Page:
Tue. May 21st, 2024

Focus On USPS Pre-Career Employee Turnover and Retention

April 6, 2024

READ FULL ARTICLE AT » Office of Inspector General OIG

The Postal Service’s operations depend on its 640,000 employees. Nearly 115,000 are pre-career employees (formerly called non-career employees).

Pre-career employees do not receive the same level of benefits as career employees. They work as city carrier assistants (CCAs), rural career associates (RCAs), and other rural part-time employees who deliver mail; mail handler assistants (MHAs) who load, unload, and move mail in plants; postal support employees (PSEs) who perform clerical and administrative duties to support various functions; and in other roles.

Building a “stable and empowered workforce” was one of the key strategies of the Postal Service’s 2021 Delivering for America (DFA) plan. This included a goal to cut pre-career turnover by more than half. The turnover rate measures the number of pre-career employees who left the Postal Service compared to the number of pre-career employees still employed. To help achieve its strategy, USPS also pursued converting some pre-career employees to career employees. In FY 2023, more than 56,000 employees were converted.

The OIG has conducted a series of audits examining pre-career turnover over time. Our December 2016 report found that opportunities existed to improve the turnover rate. In interviews and exit surveys, pre-career employees expressed concerns about the lack of schedule flexibility, the physical demands of the job, their relationships with supervisors, and the lack of training. Had the Postal Service met its annual turnover goal by reducing the turnover rate by 8 percentage points, it would have saved $23 million per year in onboarding costs.

In February 2020, we released another audit report that took a further look at the effectiveness of the Postal Service’s efforts to reduce pre-career turnover. We found that despite a decline in turnover from fiscal year (FY) 2016, the Postal Service missed meeting its turnover goals each of the subsequent four years. While Postal Service headquarters had developed individual strategies to improve retention, we found on our site visits that these were not implemented consistently. There was also no single comprehensive national strategic plan for recruiting, hiring, and retaining pre-career employees.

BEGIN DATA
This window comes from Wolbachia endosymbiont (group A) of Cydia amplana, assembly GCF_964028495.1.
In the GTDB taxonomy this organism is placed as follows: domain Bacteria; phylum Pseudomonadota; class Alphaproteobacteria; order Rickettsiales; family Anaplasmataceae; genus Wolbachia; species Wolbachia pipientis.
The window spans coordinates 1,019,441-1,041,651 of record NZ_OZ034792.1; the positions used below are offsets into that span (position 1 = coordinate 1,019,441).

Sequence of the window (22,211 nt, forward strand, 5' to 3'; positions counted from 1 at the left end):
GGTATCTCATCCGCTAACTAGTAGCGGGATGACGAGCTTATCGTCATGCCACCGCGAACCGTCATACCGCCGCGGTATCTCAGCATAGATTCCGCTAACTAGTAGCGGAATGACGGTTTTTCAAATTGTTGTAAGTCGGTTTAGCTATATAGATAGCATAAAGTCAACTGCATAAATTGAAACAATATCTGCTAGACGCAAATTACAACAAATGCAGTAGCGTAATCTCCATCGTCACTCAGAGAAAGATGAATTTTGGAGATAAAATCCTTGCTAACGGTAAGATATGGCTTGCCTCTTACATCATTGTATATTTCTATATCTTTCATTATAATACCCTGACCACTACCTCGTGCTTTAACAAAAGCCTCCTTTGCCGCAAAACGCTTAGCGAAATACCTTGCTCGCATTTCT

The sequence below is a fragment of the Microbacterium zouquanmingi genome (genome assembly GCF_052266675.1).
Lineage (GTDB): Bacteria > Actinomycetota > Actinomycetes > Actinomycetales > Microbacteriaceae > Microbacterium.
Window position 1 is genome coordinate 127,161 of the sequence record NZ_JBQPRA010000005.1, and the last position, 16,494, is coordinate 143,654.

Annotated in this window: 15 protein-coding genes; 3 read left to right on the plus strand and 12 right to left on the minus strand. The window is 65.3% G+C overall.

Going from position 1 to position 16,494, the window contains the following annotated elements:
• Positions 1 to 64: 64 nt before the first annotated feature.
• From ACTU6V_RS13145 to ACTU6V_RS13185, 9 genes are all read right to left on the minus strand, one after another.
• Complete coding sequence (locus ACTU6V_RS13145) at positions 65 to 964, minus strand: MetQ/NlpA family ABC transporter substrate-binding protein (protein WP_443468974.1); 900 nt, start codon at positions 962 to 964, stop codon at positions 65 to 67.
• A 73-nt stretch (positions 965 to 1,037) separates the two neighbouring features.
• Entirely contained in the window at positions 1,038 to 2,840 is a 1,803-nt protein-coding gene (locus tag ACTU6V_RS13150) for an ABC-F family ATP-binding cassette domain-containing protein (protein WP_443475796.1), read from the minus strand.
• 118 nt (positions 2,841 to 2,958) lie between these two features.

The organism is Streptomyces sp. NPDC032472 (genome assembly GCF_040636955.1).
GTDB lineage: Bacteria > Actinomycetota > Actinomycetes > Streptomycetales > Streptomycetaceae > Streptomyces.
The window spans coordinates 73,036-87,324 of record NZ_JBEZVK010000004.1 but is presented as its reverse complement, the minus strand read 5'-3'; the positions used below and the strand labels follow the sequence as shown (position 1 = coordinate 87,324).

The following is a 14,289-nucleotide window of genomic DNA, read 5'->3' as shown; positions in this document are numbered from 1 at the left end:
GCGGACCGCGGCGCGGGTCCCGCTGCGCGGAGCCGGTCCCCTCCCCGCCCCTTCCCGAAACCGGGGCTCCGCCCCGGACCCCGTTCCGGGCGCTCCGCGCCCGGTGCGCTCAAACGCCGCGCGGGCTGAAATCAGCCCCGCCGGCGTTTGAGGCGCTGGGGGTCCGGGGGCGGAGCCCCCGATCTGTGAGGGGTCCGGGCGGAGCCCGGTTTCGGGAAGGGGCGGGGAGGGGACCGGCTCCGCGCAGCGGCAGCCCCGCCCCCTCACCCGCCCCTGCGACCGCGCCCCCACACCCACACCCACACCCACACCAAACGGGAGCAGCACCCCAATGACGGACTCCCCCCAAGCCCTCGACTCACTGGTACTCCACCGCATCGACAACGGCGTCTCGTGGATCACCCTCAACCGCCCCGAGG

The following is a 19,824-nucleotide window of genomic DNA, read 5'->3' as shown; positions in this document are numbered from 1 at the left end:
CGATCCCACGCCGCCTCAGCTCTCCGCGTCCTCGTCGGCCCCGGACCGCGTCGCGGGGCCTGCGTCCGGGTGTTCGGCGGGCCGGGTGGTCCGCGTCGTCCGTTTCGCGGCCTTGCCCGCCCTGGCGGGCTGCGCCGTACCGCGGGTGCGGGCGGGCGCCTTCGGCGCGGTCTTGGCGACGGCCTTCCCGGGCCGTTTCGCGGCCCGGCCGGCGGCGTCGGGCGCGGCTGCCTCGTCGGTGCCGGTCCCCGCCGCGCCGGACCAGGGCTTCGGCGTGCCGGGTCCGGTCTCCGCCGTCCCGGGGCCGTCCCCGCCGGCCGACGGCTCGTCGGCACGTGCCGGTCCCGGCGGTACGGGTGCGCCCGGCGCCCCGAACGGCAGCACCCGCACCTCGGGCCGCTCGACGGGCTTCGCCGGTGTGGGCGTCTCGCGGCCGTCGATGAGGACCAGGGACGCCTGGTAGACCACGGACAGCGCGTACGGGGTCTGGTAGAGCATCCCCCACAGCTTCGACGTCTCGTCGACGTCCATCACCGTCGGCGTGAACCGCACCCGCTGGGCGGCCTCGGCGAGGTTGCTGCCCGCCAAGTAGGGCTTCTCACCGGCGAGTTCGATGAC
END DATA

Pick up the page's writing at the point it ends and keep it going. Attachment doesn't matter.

Our October 2021 white paper examined how employees evaluated the Postal Service on job-related websites. USPS had lower ratings than comparable employers, but career employees consistently rated the Postal Service better than pre-career employees. Pre-career employees also consistently gave more one- and two-star reviews than four-and five-star reviews.

Because pre-career employees make up one-sixth of Postal Service employees and pre-career turnover can affect service performance for customers, we revisited our earlier audit work in an April 2023 follow-up audit. The Postal Service switched its pre-career performance goal from turnover to retention, the percentage of pre-career employees still employed with the Postal Service after 360 days. Retention was fairly stable, although fewer than half of pre-career employees stayed for a full 360 days. The turnover rate, however, grew during the pandemic, suggesting many employees were trying pre-career positions and then leaving. The three most frequent reasons for leaving were lack of schedule flexibility, not liking the supervisor, and working too many hours (see chart below).

We reviewed the Postal Service’s programs to improve retention, including a national initiative to improve the employee experience in the first 90 days. This initiative limited workhours in the first 30 days, ensuring to the extent possible that pre-career employees worked only 40 hours per week and had at least one day off per week. It also required supervisors to hold scheduled discussions and evaluations with pre-career staff. We found, however, that long hours remained a problem after the first 30 days and supervisors did not always provide or properly document pre-career employee evaluations.

The Postal Service also tried two CCA pilots with NALC. One, which provided some limits on workhours and workdays beyond the first 30 days, was particularly successful and improved retention by 11 percentage points. We recommended the Postal Service evaluate options for workhour and workday limits, develop programs for other types of pre-career employees, and improve the use of employee evaluations.

Reducing pre-career turnover continues to be part of the Postal Service’s strategies. Ensuring adequate staffing is critical to enable the Postal Service to successfully serve the public. As the Postal Service pursues its efforts to improve retention for pre-career employees, we will continue to follow this issue.

 

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